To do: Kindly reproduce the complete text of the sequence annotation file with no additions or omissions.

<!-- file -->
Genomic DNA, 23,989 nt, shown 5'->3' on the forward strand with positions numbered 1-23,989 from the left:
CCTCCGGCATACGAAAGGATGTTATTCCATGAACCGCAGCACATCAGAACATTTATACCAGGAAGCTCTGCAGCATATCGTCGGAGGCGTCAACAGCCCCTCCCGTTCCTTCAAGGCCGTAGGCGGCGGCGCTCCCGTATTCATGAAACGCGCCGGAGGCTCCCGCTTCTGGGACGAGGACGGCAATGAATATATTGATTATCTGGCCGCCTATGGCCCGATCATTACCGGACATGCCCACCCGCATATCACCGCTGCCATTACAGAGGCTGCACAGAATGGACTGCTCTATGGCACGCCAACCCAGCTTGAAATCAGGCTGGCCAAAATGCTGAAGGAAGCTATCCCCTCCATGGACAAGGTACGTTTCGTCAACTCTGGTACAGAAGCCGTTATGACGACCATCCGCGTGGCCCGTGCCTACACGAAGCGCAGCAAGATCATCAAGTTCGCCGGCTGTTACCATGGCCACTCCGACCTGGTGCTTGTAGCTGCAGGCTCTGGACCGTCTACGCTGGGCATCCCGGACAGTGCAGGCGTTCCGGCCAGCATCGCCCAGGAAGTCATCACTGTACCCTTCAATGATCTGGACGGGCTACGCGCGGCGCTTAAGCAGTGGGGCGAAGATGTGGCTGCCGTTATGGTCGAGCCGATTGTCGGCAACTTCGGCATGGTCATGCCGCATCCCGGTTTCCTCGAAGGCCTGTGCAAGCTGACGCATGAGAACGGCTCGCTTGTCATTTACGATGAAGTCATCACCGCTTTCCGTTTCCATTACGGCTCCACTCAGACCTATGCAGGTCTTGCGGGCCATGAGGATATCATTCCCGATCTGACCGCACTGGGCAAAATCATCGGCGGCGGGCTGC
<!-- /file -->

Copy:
Genomic DNA, 23,989 nt, shown 5'->3' on the forward strand with positions numbered 1-23,989 from the left:
CCTCCGGCATACGAAAGGATGTTATTCCATGAACCGCAGCACATCAGAACATTTATACCAGGAAGCTCTGCAGCATATCGTCGGAGGCGTCAACAGCCCCTCCCGTTCCTTCAAGGCCGTAGGCGGCGGCGCTCCCGTATTCATGAAACGCGCCGGAGGCTCCCGCTTCTGGGACGAGGACGGCAATGAATATATTGATTATCTGGCCGCCTATGGCCCGATCATTACCGGACATGCCCACCCGCATATCACCGCTGCCATTACAGAGGCTGCACAGAATGGACTGCTCTATGGCACGCCAACCCAGCTTGAAATCAGGCTGGCCAAAATGCTGAAGGAAGCTATCCCCTCCATGGACAAGGTACGTTTCGTCAACTCTGGTACAGAAGCCGTTATGACGACCATCCGCGTGGCCCGTGCCTACACGAAGCGCAGCAAGATCATCAAGTTCGCCGGCTGTTACCATGGCCACTCCGACCTGGTGCTTGTAGCTGCAGGCTCTGGACCGTCTACGCTGGGCATCCCGGACAGTGCAGGCGTTCCGGCCAGCATCGCCCAGGAAGTCATCACTGTACCCTTCAATGATCTGGACGGGCTACGCGCGGCGCTTAAGCAGTGGGGCGAAGATGTGGCTGCCGTTATGGTCGAGCCGATTGTCGGCAACTTCGGCATGGTCATGCCGCATCCCGGTTTCCTCGAAGGCCTGTGCAAGCTGACGCATGAGAACGGCTCGCTTGTCATTTACGATGAAGTCATCACCGCTTTCCGTTTCCATTACGGCTCCACTCAGACCTATGCAGGTCTTGCGGGCCATGAGGATATCATTCCCGATCTGACCGCACTGGGCAAAATCATCGGCGGCGGGCTGC